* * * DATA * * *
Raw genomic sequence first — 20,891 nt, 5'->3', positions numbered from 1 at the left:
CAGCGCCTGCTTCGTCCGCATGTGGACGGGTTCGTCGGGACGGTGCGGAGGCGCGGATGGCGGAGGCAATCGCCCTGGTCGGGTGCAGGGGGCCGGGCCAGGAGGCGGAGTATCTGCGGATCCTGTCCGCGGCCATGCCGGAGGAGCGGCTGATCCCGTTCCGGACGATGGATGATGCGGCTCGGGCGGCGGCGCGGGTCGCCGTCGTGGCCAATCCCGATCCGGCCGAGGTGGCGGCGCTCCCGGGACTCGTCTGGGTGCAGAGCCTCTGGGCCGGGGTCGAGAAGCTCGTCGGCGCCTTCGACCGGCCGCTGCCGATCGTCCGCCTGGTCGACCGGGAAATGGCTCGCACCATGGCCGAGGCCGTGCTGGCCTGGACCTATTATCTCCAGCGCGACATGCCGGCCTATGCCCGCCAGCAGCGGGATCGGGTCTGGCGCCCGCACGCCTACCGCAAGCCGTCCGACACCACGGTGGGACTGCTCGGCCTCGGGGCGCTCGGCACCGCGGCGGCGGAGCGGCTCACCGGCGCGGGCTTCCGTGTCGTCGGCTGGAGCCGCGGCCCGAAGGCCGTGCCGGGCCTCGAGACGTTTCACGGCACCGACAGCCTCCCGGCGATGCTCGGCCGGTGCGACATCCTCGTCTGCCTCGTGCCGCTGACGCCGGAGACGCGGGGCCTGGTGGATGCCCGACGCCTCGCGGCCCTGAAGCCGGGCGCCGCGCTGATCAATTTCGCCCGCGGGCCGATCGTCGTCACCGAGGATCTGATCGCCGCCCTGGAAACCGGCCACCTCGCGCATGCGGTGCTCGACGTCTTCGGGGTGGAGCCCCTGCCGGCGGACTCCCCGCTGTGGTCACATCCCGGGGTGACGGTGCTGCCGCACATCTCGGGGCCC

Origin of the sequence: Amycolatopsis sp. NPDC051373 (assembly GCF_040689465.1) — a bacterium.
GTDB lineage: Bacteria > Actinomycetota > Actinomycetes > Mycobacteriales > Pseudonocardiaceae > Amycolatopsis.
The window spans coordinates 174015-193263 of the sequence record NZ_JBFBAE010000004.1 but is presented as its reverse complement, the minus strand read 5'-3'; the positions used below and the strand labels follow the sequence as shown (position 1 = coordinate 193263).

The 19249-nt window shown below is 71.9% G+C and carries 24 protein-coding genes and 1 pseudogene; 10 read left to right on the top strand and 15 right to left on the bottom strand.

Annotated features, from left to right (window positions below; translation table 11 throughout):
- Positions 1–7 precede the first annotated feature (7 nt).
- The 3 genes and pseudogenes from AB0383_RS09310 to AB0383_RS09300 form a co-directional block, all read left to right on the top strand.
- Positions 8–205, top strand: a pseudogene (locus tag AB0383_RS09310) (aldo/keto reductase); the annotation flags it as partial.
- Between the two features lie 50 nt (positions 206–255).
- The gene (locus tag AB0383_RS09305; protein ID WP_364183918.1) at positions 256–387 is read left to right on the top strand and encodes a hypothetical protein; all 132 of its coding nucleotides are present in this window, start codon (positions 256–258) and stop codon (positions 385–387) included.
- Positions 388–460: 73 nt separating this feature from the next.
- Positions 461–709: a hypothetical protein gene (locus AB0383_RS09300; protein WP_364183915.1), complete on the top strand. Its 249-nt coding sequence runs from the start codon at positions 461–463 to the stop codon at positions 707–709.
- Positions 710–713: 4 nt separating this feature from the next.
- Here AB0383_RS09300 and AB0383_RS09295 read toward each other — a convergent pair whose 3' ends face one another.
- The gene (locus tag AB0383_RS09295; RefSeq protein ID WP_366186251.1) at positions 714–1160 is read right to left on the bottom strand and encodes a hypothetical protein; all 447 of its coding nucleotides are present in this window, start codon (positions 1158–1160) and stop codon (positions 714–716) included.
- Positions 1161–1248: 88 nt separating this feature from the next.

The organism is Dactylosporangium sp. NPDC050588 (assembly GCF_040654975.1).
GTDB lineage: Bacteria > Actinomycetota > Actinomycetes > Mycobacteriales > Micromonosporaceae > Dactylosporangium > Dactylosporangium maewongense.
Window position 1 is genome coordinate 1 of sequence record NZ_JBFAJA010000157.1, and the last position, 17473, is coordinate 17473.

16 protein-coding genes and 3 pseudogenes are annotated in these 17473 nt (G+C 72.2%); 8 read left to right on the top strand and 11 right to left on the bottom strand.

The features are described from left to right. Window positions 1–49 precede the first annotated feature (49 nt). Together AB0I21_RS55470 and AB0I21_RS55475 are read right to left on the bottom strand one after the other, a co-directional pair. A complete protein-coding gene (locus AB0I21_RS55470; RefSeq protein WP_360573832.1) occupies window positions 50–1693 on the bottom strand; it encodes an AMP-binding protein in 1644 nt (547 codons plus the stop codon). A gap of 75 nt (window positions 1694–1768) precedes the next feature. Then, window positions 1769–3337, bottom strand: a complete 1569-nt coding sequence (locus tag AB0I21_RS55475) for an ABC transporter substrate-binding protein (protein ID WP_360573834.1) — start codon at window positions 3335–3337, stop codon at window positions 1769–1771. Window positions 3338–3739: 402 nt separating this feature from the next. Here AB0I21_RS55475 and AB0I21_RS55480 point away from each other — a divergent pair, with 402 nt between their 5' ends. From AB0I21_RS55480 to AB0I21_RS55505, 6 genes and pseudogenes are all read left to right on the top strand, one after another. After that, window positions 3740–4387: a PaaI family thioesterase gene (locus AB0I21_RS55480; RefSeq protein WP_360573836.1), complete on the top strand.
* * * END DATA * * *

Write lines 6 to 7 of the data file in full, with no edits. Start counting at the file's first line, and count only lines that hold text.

The 19249-nt window shown below is 71.9% G+C and carries 24 protein-coding genes and 1 pseudogene; 10 read left to right on the top strand and 15 right to left on the bottom strand.

Annotated features, from left to right (window positions below; translation table 11 throughout):